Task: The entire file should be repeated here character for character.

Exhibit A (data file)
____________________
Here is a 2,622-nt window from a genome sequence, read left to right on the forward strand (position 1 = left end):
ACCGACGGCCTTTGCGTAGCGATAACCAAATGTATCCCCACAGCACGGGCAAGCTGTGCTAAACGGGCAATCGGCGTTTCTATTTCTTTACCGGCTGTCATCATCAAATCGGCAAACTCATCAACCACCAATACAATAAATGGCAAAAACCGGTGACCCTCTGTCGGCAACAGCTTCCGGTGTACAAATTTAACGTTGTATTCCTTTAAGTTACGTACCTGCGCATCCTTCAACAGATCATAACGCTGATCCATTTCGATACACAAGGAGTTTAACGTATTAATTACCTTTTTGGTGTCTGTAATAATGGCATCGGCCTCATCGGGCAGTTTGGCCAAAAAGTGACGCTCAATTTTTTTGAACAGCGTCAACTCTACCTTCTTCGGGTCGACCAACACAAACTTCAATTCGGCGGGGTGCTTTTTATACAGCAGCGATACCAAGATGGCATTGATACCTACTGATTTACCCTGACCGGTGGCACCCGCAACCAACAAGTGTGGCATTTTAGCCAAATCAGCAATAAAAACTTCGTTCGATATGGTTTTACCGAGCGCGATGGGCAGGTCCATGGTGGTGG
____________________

Here is a 2,622-nt window from a genome sequence, read left to right on the forward strand (position 1 = left end):
ACCGACGGCCTTTGCGTAGCGATAACCAAATGTATCCCCACAGCACGGGCAAGCTGTGCTAAACGGGCAATCGGCGTTTCTATTTCTTTACCGGCTGTCATCATCAAATCGGCAAACTCATCAACCACCAATACAATAAATGGCAAAAACCGGTGACCCTCTGTCGGCAACAGCTTCCGGTGTACAAATTTAACGTTGTATTCCTTTAAGTTACGTACCTGCGCATCCTTCAACAGATCATAACGCTGATCCATTTCGATACACAAGGAGTTTAACGTATTAATTACCTTTTTGGTGTCTGTAATAATGGCATCGGCCTCATCGGGCAGTTTGGCCAAAAAGTGACGCTCAATTTTTTTGAACAGCGTCAACTCTACCTTCTTCGGGTCGACCAACACAAACTTCAATTCGGCGGGGTGCTTTTTATACAGCAGCGATACCAAGATGGCATTGATACCTACTGATTTACCCTGACCGGTGGCACCCGCAACCAACAAGTGTGGCATTTTAGCCAAATCAGCAATAAAAACTTCGTTCGATATGGTTTTACCGAGCGCGATGGGCAGGTCCATGGTGGTGG